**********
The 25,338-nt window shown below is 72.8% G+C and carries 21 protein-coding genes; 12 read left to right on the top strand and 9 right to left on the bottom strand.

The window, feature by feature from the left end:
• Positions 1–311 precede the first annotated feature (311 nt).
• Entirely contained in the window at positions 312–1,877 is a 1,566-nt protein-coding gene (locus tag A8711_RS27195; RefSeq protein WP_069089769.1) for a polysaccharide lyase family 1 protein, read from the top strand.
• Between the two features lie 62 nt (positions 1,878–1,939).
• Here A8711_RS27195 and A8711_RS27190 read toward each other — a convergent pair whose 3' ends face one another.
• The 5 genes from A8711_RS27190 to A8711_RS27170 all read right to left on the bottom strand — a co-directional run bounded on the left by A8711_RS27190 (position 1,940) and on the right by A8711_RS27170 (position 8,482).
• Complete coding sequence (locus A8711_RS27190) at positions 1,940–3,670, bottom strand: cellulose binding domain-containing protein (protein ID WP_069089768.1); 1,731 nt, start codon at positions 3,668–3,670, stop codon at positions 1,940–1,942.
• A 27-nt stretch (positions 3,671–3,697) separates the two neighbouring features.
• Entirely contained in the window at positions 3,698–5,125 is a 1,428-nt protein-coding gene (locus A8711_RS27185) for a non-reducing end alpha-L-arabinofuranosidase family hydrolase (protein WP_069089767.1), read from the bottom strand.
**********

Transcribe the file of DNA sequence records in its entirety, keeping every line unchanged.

The 25,338-nt window shown below is 72.8% G+C and carries 21 protein-coding genes; 12 read left to right on the top strand and 9 right to left on the bottom strand.

The window, feature by feature from the left end:
• Positions 1–311 precede the first annotated feature (311 nt).
• Entirely contained in the window at positions 312–1,877 is a 1,566-nt protein-coding gene (locus tag A8711_RS27195; RefSeq protein WP_069089769.1) for a polysaccharide lyase family 1 protein, read from the top strand.
• Between the two features lie 62 nt (positions 1,878–1,939).
• Here A8711_RS27195 and A8711_RS27190 read toward each other — a convergent pair whose 3' ends face one another.
• The 5 genes from A8711_RS27190 to A8711_RS27170 all read right to left on the bottom strand — a co-directional run bounded on the left by A8711_RS27190 (position 1,940) and on the right by A8711_RS27170 (position 8,482).
• Complete coding sequence (locus A8711_RS27190) at positions 1,940–3,670, bottom strand: cellulose binding domain-containing protein (protein ID WP_069089768.1); 1,731 nt, start codon at positions 3,668–3,670, stop codon at positions 1,940–1,942.
• A 27-nt stretch (positions 3,671–3,697) separates the two neighbouring features.
• Entirely contained in the window at positions 3,698–5,125 is a 1,428-nt protein-coding gene (locus A8711_RS27185) for a non-reducing end alpha-L-arabinofuranosidase family hydrolase (protein WP_069089767.1), read from the bottom strand.